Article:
When human raters are presented with a collection of shapes and asked to rank them according to their aesthetic appeal, the results often indicate that there is a statistical consensus among the raters. Yet it might be difficult to define a succinct set of rules that capture the aesthetic preferences of the raters. In this work, we explore a data-driven approach to aesthetic enhancement of such shapes. Specifically, we focus on the challenging problem of enhancing the aesthetic appeal (or the attractiveness) of human faces in frontal photographs (portraits), while maintaining close similarity with the original. The key component in our approach is an automatic facial attractiveness engine trained on datasets of faces with accompanying facial attractiveness ratings collected from groups of human raters. Given a new face, we extract a set of distances between a variety of facial feature locations, which define a point in a high-dimensional "face space". We then search the face space for a nearby point with a higher predicted attractiveness rating. Once such a point is found, the corresponding facial distances are embedded in the plane and serve as a target to define a 2D warp field which maps the original facial features to their adjusted locations. The effectiveness of our technique was experimentally validated by independent rating experiments, which indicate that it is indeed capable of increasing the facial attractiveness of most portraits that we have experimented with.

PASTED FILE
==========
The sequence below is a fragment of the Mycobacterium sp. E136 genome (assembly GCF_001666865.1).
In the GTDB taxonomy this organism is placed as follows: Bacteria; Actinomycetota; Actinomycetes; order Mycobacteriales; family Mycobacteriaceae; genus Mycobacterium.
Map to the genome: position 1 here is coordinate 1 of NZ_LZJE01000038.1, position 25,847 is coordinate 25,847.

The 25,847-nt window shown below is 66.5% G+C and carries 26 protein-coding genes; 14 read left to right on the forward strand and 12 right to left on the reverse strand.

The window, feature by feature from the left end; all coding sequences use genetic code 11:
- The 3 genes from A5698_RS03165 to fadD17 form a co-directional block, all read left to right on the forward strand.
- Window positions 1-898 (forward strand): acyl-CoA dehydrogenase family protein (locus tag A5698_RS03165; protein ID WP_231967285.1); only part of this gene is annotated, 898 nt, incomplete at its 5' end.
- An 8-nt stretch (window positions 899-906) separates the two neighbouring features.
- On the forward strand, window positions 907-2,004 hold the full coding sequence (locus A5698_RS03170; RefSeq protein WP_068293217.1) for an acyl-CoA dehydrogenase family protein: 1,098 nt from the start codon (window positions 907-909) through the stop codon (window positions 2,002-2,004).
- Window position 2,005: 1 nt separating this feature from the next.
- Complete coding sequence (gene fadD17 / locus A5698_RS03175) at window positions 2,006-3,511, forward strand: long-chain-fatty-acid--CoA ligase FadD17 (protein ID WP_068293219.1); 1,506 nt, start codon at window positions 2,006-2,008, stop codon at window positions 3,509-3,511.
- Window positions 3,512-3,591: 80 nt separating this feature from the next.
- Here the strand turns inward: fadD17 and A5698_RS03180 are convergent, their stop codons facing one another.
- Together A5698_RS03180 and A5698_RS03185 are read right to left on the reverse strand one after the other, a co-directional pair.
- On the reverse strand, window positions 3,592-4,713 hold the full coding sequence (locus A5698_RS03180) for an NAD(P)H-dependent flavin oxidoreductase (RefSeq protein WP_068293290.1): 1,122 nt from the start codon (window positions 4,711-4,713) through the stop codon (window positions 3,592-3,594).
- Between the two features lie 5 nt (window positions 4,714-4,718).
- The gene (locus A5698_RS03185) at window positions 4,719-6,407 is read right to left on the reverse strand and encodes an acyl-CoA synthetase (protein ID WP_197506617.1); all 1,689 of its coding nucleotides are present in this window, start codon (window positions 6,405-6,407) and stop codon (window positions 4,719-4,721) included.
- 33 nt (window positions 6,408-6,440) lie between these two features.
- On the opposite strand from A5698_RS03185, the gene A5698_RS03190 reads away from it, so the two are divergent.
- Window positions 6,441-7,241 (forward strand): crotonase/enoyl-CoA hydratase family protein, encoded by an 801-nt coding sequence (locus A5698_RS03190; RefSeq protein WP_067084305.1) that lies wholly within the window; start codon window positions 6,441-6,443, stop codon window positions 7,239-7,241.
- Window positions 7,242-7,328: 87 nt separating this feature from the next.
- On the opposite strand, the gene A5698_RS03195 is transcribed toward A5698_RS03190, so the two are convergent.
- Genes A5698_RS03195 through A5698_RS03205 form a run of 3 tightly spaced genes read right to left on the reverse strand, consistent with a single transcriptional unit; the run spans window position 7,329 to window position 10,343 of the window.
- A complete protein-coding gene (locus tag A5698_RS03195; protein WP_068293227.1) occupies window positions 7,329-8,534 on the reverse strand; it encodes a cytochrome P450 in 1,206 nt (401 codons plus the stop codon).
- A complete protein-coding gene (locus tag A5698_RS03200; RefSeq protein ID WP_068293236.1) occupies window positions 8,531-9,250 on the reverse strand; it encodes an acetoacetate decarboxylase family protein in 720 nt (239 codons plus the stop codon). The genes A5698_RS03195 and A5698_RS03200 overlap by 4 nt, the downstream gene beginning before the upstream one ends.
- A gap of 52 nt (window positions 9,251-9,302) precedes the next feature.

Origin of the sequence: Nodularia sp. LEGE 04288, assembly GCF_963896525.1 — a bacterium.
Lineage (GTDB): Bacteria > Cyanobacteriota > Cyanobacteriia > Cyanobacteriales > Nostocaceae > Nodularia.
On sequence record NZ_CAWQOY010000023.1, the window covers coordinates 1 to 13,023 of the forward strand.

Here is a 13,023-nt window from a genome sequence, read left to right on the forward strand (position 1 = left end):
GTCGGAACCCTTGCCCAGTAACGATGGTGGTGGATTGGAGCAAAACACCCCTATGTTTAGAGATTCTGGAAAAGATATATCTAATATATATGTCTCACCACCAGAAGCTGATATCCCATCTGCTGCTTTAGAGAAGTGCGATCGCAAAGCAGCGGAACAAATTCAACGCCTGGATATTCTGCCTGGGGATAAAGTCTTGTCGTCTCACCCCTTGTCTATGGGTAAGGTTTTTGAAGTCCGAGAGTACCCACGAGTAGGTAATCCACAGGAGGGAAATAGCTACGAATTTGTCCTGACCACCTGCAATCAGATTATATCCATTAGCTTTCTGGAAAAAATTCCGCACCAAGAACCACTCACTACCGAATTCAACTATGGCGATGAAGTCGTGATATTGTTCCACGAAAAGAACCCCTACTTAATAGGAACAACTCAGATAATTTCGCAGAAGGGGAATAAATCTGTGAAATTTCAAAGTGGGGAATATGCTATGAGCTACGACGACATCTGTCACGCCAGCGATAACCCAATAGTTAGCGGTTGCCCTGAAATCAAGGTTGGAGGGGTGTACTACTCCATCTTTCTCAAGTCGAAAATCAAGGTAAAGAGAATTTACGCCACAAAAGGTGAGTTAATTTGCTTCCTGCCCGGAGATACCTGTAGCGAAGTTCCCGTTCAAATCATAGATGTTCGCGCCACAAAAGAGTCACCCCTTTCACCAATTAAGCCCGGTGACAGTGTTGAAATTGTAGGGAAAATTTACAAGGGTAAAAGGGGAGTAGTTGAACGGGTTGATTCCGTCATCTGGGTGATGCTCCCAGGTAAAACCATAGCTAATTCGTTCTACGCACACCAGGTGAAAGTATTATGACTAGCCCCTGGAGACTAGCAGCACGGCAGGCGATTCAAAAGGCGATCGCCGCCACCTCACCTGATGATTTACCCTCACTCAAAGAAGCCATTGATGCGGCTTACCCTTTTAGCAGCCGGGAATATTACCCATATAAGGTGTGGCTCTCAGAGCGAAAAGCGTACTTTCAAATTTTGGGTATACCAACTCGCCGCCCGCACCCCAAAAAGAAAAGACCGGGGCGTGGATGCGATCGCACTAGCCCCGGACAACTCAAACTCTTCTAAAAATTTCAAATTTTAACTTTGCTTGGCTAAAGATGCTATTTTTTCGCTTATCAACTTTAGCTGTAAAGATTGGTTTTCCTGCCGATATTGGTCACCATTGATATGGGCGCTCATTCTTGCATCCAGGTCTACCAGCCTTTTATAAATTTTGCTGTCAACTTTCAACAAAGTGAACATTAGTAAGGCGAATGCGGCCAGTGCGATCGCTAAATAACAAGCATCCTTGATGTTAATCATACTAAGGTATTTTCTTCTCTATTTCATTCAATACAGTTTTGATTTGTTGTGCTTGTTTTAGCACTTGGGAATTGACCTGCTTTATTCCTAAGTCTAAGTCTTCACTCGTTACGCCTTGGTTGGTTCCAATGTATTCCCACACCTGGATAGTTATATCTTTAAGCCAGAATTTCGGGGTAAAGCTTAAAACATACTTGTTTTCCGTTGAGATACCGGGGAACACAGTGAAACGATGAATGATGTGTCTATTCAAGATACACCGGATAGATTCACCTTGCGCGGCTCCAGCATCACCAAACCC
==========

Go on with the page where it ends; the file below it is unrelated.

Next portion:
- Facial attractiveness
- Machine learning